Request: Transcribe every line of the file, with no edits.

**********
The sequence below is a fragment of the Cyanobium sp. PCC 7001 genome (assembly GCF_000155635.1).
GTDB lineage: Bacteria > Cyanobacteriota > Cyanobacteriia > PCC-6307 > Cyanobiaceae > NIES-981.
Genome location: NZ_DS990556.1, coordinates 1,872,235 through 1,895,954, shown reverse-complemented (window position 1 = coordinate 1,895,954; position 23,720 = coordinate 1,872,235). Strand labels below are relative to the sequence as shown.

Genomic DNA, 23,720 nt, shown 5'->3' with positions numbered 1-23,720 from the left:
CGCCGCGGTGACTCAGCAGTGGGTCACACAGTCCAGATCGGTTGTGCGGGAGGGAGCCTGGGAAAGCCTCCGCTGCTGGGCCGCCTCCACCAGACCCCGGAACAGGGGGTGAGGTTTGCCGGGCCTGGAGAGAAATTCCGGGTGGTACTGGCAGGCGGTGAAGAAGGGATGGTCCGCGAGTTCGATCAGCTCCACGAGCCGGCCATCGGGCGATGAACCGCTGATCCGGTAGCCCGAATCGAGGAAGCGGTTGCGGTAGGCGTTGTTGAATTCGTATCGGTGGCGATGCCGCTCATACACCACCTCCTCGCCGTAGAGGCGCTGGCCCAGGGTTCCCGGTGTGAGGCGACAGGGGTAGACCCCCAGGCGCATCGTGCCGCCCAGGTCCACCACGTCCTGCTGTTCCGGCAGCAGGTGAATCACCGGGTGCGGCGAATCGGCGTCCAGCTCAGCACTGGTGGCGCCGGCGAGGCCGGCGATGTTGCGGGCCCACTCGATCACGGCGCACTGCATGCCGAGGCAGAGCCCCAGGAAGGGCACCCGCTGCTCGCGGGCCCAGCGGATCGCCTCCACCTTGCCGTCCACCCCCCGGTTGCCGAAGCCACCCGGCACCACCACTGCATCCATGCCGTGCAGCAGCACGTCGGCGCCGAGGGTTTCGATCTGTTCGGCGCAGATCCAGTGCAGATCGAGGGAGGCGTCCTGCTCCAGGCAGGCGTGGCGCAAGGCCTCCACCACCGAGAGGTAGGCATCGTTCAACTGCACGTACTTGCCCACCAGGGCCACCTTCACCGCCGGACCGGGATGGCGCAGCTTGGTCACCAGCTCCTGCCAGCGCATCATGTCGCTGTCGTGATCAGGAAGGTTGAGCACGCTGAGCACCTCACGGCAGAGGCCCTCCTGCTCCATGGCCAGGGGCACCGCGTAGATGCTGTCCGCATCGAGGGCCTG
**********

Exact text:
The sequence below is a fragment of the Cyanobium sp. PCC 7001 genome (assembly GCF_000155635.1).
GTDB lineage: Bacteria > Cyanobacteriota > Cyanobacteriia > PCC-6307 > Cyanobiaceae > NIES-981.
Genome location: NZ_DS990556.1, coordinates 1,872,235 through 1,895,954, shown reverse-complemented (window position 1 = coordinate 1,895,954; position 23,720 = coordinate 1,872,235). Strand labels below are relative to the sequence as shown.

Genomic DNA, 23,720 nt, shown 5'->3' with positions numbered 1-23,720 from the left:
CGCCGCGGTGACTCAGCAGTGGGTCACACAGTCCAGATCGGTTGTGCGGGAGGGAGCCTGGGAAAGCCTCCGCTGCTGGGCCGCCTCCACCAGACCCCGGAACAGGGGGTGAGGTTTGCCGGGCCTGGAGAGAAATTCCGGGTGGTACTGGCAGGCGGTGAAGAAGGGATGGTCCGCGAGTTCGATCAGCTCCACGAGCCGGCCATCGGGCGATGAACCGCTGATCCGGTAGCCCGAATCGAGGAAGCGGTTGCGGTAGGCGTTGTTGAATTCGTATCGGTGGCGATGCCGCTCATACACCACCTCCTCGCCGTAGAGGCGCTGGCCCAGGGTTCCCGGTGTGAGGCGACAGGGGTAGACCCCCAGGCGCATCGTGCCGCCCAGGTCCACCACGTCCTGCTGTTCCGGCAGCAGGTGAATCACCGGGTGCGGCGAATCGGCGTCCAGCTCAGCACTGGTGGCGCCGGCGAGGCCGGCGATGTTGCGGGCCCACTCGATCACGGCGCACTGCATGCCGAGGCAGAGCCCCAGGAAGGGCACCCGCTGCTCGCGGGCCCAGCGGATCGCCTCCACCTTGCCGTCCACCCCCCGGTTGCCGAAGCCACCCGGCACCACCACTGCATCCATGCCGTGCAGCAGCACGTCGGCGCCGAGGGTTTCGATCTGTTCGGCGCAGATCCAGTGCAGATCGAGGGAGGCGTCCTGCTCCAGGCAGGCGTGGCGCAAGGCCTCCACCACCGAGAGGTAGGCATCGTTCAACTGCACGTACTTGCCCACCAGGGCCACCTTCACCGCCGGACCGGGATGGCGCAGCTTGGTCACCAGCTCCTGCCAGCGCATCATGTCGCTGTCGTGATCAGGAAGGTTGAGCACGCTGAGCACCTCACGGCAGAGGCCCTCCTGCTCCATGGCCAGGGGCACCGCGTAGATGCTGTCCGCATCGAGGGCCTG